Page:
On the fiscal front, our response came in three stages. First - direct support to households, supporting consumption and housing investment. Second - investment in ‘shovel-ready’ infrastructure – providing critical and timely support to construction-sensitive industries. And third - investment in critical, long-term economic infrastructure.

The lesson of history is that governments have typically acted too timidly and too late in response to a downturn. We were determined not to repeat those mistakes. We set clear criteria that stimulus be timely, temporary and targeted. And we met them.

Chart One: Change in budget position

Change in budget position

Our stimulus was rolled out immediately and with rapid effect. In fact, our response to this downturn is much better correlated with the economic weakness than Australia’s responses to the recessions of the early 1980s and 1990s.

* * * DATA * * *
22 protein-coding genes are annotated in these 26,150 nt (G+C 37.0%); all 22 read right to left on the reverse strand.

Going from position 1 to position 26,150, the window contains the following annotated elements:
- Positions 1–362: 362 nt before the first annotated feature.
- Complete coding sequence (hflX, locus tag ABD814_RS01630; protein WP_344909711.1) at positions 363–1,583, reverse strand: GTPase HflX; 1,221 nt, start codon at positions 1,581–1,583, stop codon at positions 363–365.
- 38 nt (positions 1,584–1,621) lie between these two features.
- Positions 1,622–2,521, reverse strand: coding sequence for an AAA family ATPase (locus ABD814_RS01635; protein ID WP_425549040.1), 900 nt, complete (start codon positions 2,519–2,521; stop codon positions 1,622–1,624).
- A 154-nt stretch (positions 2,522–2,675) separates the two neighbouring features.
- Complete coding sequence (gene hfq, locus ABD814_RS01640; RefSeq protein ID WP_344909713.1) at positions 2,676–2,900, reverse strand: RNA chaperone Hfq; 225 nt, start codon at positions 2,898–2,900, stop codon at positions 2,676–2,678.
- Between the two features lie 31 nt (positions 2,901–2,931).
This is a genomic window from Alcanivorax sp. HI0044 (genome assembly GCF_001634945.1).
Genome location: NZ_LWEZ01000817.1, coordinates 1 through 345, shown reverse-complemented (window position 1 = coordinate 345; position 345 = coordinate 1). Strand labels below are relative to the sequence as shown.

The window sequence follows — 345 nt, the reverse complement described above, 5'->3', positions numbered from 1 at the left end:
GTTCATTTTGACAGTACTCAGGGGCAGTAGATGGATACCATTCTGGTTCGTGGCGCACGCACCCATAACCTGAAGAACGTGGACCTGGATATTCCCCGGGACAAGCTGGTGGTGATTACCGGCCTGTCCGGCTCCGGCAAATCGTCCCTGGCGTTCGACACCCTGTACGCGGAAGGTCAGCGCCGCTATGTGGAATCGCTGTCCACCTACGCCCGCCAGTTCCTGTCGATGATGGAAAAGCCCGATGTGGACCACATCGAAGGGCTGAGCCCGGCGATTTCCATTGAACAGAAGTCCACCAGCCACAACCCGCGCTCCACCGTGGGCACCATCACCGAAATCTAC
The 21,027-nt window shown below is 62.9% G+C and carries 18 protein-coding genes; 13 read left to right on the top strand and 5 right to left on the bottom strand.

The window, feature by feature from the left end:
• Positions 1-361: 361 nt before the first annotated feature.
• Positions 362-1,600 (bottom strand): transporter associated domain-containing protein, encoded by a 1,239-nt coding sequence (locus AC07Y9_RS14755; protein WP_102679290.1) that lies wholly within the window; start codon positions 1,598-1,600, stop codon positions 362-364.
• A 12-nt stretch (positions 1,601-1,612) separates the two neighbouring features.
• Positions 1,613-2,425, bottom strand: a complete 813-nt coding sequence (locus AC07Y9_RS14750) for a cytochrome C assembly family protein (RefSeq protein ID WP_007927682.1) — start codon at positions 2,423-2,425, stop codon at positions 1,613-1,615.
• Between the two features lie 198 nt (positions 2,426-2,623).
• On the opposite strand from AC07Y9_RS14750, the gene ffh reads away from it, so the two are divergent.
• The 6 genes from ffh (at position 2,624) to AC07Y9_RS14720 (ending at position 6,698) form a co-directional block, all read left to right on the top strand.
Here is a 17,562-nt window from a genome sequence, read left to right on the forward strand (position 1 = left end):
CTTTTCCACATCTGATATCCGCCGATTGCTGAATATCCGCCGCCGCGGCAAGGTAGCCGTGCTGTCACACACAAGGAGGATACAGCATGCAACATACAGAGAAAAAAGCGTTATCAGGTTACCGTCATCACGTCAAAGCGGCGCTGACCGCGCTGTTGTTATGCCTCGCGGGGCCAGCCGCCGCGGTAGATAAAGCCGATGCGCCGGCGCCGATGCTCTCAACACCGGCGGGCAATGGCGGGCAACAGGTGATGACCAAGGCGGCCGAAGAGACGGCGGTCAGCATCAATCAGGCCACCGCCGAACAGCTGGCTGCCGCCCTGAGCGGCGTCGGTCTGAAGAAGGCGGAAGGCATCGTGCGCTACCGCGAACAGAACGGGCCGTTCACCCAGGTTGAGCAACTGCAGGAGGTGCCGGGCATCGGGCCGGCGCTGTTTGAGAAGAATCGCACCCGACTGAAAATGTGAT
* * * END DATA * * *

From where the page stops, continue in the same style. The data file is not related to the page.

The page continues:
The orange bars in this slide show the change in the fiscal position after adjusting for the impact of changes in prices and GDP. That is, it shows the part of the change in the Budget that is due to the deliberate actions of government, rather than the automatic stabilisers. It’s a simple decomposition, but it shows that the fiscal impulse from policy actions hits the economy much more rapidly, and then withdraws much more quickly in this downturn than the policy response of the early 1990s.

We were acutely conscious of the experience during the 1990s recession, where a rapidly rising unemployment rate was tied to a rapidly declining level of confidence. Once that damaging feedback loop kicks in, it’s very difficult to pull back.